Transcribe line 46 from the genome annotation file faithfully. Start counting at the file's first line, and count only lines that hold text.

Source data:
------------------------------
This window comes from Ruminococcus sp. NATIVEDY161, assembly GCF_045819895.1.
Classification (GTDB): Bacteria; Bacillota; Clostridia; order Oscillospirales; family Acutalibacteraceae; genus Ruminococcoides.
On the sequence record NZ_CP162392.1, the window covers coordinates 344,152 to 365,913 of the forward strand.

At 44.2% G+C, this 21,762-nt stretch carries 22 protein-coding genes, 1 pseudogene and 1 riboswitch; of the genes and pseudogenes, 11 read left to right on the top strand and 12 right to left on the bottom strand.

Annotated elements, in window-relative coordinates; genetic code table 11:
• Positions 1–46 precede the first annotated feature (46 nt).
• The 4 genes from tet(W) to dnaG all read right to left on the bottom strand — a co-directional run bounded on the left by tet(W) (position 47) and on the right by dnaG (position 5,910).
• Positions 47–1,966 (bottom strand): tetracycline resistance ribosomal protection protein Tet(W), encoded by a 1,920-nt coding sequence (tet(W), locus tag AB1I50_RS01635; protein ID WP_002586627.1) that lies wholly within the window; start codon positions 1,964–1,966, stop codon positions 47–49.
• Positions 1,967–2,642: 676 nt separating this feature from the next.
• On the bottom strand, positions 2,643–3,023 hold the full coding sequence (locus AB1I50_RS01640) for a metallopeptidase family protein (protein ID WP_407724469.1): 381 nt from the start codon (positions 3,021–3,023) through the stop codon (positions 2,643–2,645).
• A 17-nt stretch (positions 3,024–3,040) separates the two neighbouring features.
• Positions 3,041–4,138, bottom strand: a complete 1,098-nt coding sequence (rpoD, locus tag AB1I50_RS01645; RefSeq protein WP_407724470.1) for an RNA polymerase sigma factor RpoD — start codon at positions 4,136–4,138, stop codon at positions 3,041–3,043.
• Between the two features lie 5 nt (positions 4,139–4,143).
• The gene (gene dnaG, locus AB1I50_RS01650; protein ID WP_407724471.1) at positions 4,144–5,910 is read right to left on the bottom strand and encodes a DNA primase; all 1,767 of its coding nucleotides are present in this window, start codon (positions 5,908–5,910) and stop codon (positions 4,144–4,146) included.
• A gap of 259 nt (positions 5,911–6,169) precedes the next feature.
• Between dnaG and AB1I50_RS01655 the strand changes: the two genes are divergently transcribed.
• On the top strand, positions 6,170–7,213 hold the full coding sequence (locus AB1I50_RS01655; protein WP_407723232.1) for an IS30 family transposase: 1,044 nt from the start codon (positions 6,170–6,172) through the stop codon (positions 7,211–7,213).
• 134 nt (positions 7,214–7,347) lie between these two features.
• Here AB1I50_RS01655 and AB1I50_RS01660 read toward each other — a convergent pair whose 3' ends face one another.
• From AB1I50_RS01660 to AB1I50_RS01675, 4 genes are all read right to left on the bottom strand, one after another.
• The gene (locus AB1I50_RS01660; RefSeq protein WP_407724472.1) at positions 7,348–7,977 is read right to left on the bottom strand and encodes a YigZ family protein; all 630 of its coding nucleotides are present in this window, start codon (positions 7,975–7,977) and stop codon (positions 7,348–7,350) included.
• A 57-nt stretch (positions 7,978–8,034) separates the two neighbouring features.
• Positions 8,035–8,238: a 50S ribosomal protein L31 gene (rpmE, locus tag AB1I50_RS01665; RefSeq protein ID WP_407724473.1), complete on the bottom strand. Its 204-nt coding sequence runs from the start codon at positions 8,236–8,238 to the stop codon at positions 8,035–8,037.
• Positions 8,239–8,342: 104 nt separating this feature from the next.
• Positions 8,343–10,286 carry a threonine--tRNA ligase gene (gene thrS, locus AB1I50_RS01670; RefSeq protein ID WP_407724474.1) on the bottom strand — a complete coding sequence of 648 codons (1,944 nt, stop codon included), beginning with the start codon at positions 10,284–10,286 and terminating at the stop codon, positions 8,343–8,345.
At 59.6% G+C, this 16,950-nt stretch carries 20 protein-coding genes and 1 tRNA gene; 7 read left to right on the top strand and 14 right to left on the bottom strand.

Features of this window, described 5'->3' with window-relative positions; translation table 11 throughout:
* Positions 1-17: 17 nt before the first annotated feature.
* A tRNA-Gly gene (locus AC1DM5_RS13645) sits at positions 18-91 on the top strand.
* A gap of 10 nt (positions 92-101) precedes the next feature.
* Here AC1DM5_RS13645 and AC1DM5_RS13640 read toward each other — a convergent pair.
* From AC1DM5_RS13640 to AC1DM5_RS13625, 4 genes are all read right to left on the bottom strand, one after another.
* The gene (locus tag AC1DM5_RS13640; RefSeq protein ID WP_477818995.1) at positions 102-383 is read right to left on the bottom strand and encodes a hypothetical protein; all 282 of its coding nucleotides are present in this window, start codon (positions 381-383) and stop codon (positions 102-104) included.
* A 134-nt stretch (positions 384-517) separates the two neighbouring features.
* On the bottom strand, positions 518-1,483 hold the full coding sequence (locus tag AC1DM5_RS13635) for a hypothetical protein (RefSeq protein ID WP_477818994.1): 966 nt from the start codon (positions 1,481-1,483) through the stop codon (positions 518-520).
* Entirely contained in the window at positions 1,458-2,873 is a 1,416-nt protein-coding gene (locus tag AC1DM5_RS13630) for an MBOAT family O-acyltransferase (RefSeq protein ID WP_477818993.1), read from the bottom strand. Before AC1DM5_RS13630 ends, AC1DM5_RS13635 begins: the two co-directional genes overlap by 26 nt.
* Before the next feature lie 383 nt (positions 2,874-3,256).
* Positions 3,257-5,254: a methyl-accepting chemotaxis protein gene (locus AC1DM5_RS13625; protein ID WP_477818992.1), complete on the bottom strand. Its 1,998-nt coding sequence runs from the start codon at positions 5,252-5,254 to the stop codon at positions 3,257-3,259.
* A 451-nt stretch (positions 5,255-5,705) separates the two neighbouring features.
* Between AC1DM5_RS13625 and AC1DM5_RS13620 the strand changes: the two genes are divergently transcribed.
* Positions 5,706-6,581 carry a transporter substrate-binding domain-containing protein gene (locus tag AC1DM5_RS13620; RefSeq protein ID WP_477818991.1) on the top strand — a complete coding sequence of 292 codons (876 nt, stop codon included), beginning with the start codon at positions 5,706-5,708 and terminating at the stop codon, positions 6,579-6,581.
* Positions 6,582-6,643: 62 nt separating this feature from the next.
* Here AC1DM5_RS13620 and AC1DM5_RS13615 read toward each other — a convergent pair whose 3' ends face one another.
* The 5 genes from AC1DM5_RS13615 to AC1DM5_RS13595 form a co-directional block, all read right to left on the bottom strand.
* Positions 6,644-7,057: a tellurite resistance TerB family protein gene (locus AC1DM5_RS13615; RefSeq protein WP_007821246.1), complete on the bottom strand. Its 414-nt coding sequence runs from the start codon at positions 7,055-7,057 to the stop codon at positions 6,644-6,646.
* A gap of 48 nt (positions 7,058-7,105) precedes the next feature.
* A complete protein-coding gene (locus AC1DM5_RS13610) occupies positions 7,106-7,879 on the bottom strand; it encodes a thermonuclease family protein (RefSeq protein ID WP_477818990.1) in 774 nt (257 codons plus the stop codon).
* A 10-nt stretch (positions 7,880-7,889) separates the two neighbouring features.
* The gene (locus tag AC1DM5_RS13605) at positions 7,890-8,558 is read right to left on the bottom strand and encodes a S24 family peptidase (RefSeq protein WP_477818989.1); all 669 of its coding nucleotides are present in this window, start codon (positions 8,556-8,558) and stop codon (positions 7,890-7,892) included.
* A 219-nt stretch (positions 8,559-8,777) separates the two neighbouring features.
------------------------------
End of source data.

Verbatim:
* A gap of 48 nt (positions 7,058-7,105) precedes the next feature.